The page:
Day 5: Supermarkets; food; should I stay or should I go?
Spain: 17,147 cases
Asturias: 292 cases
On day three I go to the supermarket. This is not small thing. What six days ago was something of a ball-ache has now become a treat I’ve been saving up for myself since the beginning. I make a list, collect my bags, put on my coat, and then waver slightly with nervous excitement. I am leaving the house. I might even see people who aren’t my housemates. I don’t know what the regulations are re: which supermarkets we’re allowed to go to and I’m a bit on edge about straying too far from my local. There’s one about one and a half kilometers away that has a far better range of vegetarian and vegan products. I decide to throw caution to the wind and go there. Hopefully if I get stopped they won’t ask too many questions.
It’s a grey day and the temperature has dropped slightly after an unseasonably warm couple of months. This and the almost deserted, noiseless streets give the town a dour sense of stiff morbidity. Have you ever jumped the fence to your school outside term time and had a wander about? It feels like that; like I’ve been locked inside after the holidays had begun. No kids. No chatter. No life. Posters and signage in darkened shop and café windows designed to inspire joviality only heighten the sense of abandonment.
But there is some life. I see the odd person. Bizarrely, I see pairs and trios of elderly people strolling and chatting seemingly oblivious to any danger. Even a couple of cars go by. And, naturally, there’s the odd cop car or two.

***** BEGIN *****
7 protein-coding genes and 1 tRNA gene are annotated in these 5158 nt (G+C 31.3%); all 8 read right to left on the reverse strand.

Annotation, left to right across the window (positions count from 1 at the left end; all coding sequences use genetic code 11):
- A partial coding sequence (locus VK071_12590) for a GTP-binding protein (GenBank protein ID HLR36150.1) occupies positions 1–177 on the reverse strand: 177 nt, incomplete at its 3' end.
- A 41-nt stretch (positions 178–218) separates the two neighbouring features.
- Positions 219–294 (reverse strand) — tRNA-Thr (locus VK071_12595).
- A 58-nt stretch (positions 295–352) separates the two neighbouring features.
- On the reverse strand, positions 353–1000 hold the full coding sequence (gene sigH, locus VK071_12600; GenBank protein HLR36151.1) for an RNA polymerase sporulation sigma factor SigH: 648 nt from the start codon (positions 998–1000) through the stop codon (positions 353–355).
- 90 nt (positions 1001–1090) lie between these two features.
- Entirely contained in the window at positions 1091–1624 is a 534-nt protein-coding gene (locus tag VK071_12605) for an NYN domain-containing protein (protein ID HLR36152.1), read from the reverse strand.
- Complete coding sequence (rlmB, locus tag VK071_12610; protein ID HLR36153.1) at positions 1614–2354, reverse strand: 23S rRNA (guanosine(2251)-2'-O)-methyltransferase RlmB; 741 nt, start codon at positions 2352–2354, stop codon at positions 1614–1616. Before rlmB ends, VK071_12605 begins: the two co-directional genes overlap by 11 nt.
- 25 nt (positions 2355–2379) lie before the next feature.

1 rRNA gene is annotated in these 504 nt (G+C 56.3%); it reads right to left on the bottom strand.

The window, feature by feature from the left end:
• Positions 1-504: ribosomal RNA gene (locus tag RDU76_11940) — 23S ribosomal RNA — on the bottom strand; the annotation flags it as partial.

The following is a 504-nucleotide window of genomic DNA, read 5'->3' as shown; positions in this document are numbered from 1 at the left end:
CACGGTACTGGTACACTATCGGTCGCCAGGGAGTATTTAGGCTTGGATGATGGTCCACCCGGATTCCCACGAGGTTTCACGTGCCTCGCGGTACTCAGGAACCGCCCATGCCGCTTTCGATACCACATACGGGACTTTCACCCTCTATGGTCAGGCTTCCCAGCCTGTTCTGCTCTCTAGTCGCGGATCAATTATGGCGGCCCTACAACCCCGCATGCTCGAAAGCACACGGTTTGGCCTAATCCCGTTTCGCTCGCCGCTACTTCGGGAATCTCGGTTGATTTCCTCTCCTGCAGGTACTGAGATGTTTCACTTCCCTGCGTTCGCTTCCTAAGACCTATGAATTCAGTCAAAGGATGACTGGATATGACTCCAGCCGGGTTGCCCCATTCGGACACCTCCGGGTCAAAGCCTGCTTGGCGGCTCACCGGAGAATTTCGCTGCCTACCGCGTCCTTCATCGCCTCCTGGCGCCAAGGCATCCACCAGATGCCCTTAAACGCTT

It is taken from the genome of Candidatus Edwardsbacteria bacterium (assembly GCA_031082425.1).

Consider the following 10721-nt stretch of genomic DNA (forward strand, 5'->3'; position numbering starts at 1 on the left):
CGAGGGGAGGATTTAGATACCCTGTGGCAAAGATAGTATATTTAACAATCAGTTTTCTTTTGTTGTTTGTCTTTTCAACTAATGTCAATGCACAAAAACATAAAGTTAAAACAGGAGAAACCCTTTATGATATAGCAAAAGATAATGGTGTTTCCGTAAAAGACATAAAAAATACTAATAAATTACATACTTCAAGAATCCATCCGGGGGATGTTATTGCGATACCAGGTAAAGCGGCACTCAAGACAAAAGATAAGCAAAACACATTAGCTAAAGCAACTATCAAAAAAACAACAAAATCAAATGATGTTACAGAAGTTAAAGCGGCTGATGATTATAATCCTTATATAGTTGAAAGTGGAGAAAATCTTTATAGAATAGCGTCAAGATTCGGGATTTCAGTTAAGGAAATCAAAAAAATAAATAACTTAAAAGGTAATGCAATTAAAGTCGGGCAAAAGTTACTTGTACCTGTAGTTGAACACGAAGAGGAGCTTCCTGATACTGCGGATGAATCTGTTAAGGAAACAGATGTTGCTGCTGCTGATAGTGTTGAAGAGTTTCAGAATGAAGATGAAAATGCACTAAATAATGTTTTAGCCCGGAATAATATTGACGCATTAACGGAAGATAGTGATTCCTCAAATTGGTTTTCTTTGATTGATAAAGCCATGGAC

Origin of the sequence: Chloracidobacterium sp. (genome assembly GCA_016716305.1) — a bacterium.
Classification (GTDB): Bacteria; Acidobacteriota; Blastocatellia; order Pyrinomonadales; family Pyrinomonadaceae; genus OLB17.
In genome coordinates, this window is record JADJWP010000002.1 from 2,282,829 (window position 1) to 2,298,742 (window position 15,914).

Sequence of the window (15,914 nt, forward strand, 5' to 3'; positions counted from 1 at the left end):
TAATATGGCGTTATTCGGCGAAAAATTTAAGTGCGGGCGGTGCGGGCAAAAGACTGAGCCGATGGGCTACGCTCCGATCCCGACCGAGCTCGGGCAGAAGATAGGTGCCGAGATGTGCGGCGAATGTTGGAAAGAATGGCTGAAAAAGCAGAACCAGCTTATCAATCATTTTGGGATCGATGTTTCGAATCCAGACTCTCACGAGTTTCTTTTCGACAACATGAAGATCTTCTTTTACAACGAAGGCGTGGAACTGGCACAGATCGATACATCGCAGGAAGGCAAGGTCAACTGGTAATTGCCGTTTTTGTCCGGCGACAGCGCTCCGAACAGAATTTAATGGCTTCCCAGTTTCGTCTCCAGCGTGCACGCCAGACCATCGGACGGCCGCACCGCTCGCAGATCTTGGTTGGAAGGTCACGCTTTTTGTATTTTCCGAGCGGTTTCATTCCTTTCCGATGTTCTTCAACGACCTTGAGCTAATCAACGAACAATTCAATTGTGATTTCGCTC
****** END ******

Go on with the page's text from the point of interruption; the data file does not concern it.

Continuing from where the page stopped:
When you reach the entrance, a guy squirts some hand sanitizer into your palms and you’re directed to a box of plastic gloves. They crinkle when you try and put them on and they stick to the hand sanitizer. There are signs—even in English!—instructing everyone to keep their distance from one another. There weren’t enough people to justify it today but I’m told they run a “one in, one out” policy when there’s a crowd. Other than that, it’s business as usual. Everything’s there; they even have a re-stock of their new “meat-like” vegan burgers. I buy two packs. Then some frozen falafel. Then some veg. We needed more washing powder. I forget the garlic so I do another lap. I treat myself to some crisps then waver next to the beer. Best not, immune system, et cetera. People give each other wide berths. One younger woman looks appalled but says nothing when an older lady reaches across her to get at the peppers. It reminds me of the U.K. Is this what Spain will become when this is over? Like the U.K.: a nation of stand-offish, permanently passively aggrieved instinctive spatial distancers.